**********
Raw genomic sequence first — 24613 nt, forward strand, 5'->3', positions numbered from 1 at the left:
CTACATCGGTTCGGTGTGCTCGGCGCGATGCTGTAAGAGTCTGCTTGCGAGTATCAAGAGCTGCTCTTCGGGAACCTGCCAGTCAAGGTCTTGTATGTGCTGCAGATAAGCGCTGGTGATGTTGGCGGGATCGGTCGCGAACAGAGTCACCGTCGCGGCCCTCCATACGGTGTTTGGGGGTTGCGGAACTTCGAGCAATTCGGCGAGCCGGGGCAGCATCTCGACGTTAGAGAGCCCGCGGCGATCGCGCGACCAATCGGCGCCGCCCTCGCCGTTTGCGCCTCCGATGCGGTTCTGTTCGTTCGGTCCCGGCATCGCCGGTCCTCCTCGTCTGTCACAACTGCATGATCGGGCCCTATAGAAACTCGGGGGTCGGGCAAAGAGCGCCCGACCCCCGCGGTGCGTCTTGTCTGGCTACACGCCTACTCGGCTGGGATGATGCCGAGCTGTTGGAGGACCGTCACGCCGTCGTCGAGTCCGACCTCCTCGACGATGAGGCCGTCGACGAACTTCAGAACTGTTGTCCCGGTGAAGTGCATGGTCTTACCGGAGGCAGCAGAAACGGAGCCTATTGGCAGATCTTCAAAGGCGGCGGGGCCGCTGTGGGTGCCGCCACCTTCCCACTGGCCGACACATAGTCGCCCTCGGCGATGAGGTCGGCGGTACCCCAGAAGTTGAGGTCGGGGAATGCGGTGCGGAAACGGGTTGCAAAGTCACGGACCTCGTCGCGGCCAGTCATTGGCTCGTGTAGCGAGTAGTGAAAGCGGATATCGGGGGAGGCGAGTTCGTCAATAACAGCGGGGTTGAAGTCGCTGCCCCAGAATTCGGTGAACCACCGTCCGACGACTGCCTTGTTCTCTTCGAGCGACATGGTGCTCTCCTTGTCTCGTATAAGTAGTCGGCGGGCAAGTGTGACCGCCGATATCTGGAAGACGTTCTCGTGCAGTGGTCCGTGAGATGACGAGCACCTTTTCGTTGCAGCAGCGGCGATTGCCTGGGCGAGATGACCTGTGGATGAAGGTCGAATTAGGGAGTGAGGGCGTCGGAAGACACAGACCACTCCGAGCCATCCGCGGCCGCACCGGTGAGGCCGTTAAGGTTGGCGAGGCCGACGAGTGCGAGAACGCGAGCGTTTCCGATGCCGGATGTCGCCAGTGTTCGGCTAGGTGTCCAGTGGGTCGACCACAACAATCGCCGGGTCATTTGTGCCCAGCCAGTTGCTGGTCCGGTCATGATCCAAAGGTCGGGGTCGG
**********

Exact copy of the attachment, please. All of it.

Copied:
Raw genomic sequence first — 24613 nt, forward strand, 5'->3', positions numbered from 1 at the left:
CTACATCGGTTCGGTGTGCTCGGCGCGATGCTGTAAGAGTCTGCTTGCGAGTATCAAGAGCTGCTCTTCGGGAACCTGCCAGTCAAGGTCTTGTATGTGCTGCAGATAAGCGCTGGTGATGTTGGCGGGATCGGTCGCGAACAGAGTCACCGTCGCGGCCCTCCATACGGTGTTTGGGGGTTGCGGAACTTCGAGCAATTCGGCGAGCCGGGGCAGCATCTCGACGTTAGAGAGCCCGCGGCGATCGCGCGACCAATCGGCGCCGCCCTCGCCGTTTGCGCCTCCGATGCGGTTCTGTTCGTTCGGTCCCGGCATCGCCGGTCCTCCTCGTCTGTCACAACTGCATGATCGGGCCCTATAGAAACTCGGGGGTCGGGCAAAGAGCGCCCGACCCCCGCGGTGCGTCTTGTCTGGCTACACGCCTACTCGGCTGGGATGATGCCGAGCTGTTGGAGGACCGTCACGCCGTCGTCGAGTCCGACCTCCTCGACGATGAGGCCGTCGACGAACTTCAGAACTGTTGTCCCGGTGAAGTGCATGGTCTTACCGGAGGCAGCAGAAACGGAGCCTATTGGCAGATCTTCAAAGGCGGCGGGGCCGCTGTGGGTGCCGCCACCTTCCCACTGGCCGACACATAGTCGCCCTCGGCGATGAGGTCGGCGGTACCCCAGAAGTTGAGGTCGGGGAATGCGGTGCGGAAACGGGTTGCAAAGTCACGGACCTCGTCGCGGCCAGTCATTGGCTCGTGTAGCGAGTAGTGAAAGCGGATATCGGGGGAGGCGAGTTCGTCAATAACAGCGGGGTTGAAGTCGCTGCCCCAGAATTCGGTGAACCACCGTCCGACGACTGCCTTGTTCTCTTCGAGCGACATGGTGCTCTCCTTGTCTCGTATAAGTAGTCGGCGGGCAAGTGTGACCGCCGATATCTGGAAGACGTTCTCGTGCAGTGGTCCGTGAGATGACGAGCACCTTTTCGTTGCAGCAGCGGCGATTGCCTGGGCGAGATGACCTGTGGATGAAGGTCGAATTAGGGAGTGAGGGCGTCGGAAGACACAGACCACTCCGAGCCATCCGCGGCCGCACCGGTGAGGCCGTTAAGGTTGGCGAGGCCGACGAGTGCGAGAACGCGAGCGTTTCCGATGCCGGATGTCGCCAGTGTTCGGCTAGGTGTCCAGTGGGTCGACCACAACAATCGCCGGGTCATTTGTGCCCAGCCAGTTGCTGGTCCGGTCATGATCCAAAGGTCGGGGTCGG